The South African Federation of Trade Unions held a meeting of its National Executive Committee from 20-22 November 2018 in Johannesburg. It was attended by the national office bearers and representatives of its affiliated unions.
Political and economic crisis
The NEC met against the backdrop of a relentless jobless bloodbath, which is getting worse by the day. By the expanded figure unemployment has risen to 37.3%, one of the highest in the world, exceeded only by war-torn countries like Palestine, Syria and Yemen, or tiny post-colonial states like Djibouti, Senegal and Lesotho. No comparable country has anything like South Africa’s number of jobless, and the numbers are going to get worse.
The challenge the NEC discussed is how best to advance the fight back against the crisis of unemployment, poverty and inequality and the pro-business agenda of the ANC government and big business.
We have been proved correct in predicting that President Ramaphosa’s appointment would not bring a ‘new dawn’ but more of the same misery of high unemployment, grinding poverty, ongoing corruption, widening inequality and more of the failed neoliberal free-market polices of his predecessors.
SAFTU will continue to fight against corruption and the looting of public resources. The early stages of the Zondo Commission of Inquiry into ‘state-capture’ is already confirming our view that corruption and looting was never confined to Jacob Zuma, the Gupta family and a small number of politicians and SOE executives, but was a wider network in both the public and private sectors and a structural feature of an inherently corrupt capitalist system.
The Zondo Commission has place the ANC on trial! In particular it is becoming clearer that the ANC leadership as a whole is guilty of at best turning a blind eye to corruption in its ranks and at worst being active participants in the embezzlement of public resources. It also exposes how divided and paralysed the ANC has become.
The splits with the ANC have also further weakened COSATU, which veers erratically between support for the ANC and government’s neoliberal strategy, while opportunistically criticising a few policies, which its members oppose, such as the privatization of electricity generation to IPPs and etolls.
SAFTU has made a huge impact in its short life. The highlight were the mass mobilisation against the poverty National Minimum Wage, and Labour Law amendments, and the Constitutional Court victories by NUMSA on labour brokers and by SACOWSU on minority unions’ rights to organisational rights.
We have demonstrated beyond any reasonable doubt that no other force has the power to bring the economy to a standstill and pull hundreds of thousands of workers into the streets as we did on 25 April 2018.
We cannot however be complacent. There is currently no wave of mass mobilisation and we are not sufficiently taking the excitement generated by 25 April to new heights.
We urgently therefore need to mobile our campaign of mass mobilisation, together with the Working Class Summit formations, in pursuit of our socioeconomic demands, which will take us to every town, village, farm and workplace across the length and breadth of our country, centred around a three-day national strike.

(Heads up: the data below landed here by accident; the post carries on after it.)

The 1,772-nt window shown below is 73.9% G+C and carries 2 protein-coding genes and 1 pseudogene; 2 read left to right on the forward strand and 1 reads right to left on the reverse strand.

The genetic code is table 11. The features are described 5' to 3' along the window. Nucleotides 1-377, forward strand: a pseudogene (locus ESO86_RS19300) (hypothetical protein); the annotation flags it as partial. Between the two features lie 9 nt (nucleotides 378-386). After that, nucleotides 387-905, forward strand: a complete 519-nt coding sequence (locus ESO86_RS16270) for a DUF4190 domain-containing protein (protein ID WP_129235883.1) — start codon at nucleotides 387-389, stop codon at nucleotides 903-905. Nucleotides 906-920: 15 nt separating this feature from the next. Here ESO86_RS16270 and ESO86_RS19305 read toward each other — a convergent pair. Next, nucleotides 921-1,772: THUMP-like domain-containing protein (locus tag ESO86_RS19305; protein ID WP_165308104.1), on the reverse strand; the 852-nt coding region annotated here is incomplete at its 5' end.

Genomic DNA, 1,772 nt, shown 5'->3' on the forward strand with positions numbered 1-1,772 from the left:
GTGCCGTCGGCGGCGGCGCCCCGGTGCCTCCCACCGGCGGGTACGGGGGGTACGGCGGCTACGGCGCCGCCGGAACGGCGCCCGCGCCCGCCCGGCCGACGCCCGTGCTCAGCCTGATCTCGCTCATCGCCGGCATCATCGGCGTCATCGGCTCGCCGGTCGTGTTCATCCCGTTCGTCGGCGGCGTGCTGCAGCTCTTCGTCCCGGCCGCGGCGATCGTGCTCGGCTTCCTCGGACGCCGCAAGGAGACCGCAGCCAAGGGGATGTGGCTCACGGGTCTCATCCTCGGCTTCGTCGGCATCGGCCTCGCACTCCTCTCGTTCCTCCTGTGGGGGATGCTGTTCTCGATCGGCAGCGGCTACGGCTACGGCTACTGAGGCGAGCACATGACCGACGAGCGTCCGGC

The NEC reaffirmed the priority of recruiting the 76% of workers who are outside the unions, casual workers and those working for labour brokers. We welcome the successes achieved by the Casual Workers Advice Office for some of these workers, but however good their advice is, it is no substitute for recruiting and organising those casual workers into unions. It was agreed on a plan of action to implement this. We shall:
SAFTU will consider recruiting and organising the new cannabis sector of workers which is about to take off as a result of change in the milestone Constitutional Court judgement, which will force a rethinking of all legislation and may see government allowing mass production of marijuana for medical purpose. Already the local and multinational corporation are working for this eventuality.
SAFTU must not be left behind and must position itself to organise this sector whilst protecting workers’ rights to use marijuana in line with the Constitutional Court ruling and the legislation. SAFTU will work with the Cannabis Development Council of South Africa and the Traditional Healers Associations to ensure that workers in the new industry are protected.
We shall immediately call a meeting of national organisers to ensure effective implementation of the recruitment campaign guided by the past resolutions and this decision of the NEC.
Service to members
The meeting recognised that a new organising and service strategy must be developed, to answer a fundamental question: what is our strategy for organising and servicing members under conditions of a neoliberal capitalist order in the 21 century and the ‘fourth industrial revolution’?
SAFTU unions must build a culture of service, and reorient staff, in particular those responsible for service to members, train shop stewards, leaders and officials at all levels.
To this end the NEC adopted a SAFTU Service Charter, which aims to ensure adherence to SAFTU’s principles, values and ethos by all the affiliates. In particular the unions will be guided by on how to revive the trust workers should have to unions by:
This Service Charter must be prominently displayed at every union local and workplace office.
The organising and service strategy must also take into consideration new bargaining strategies, new collective bargaining structures and struggles for minimum wages within every sector of the economy and as well as a living National Minimum Wage.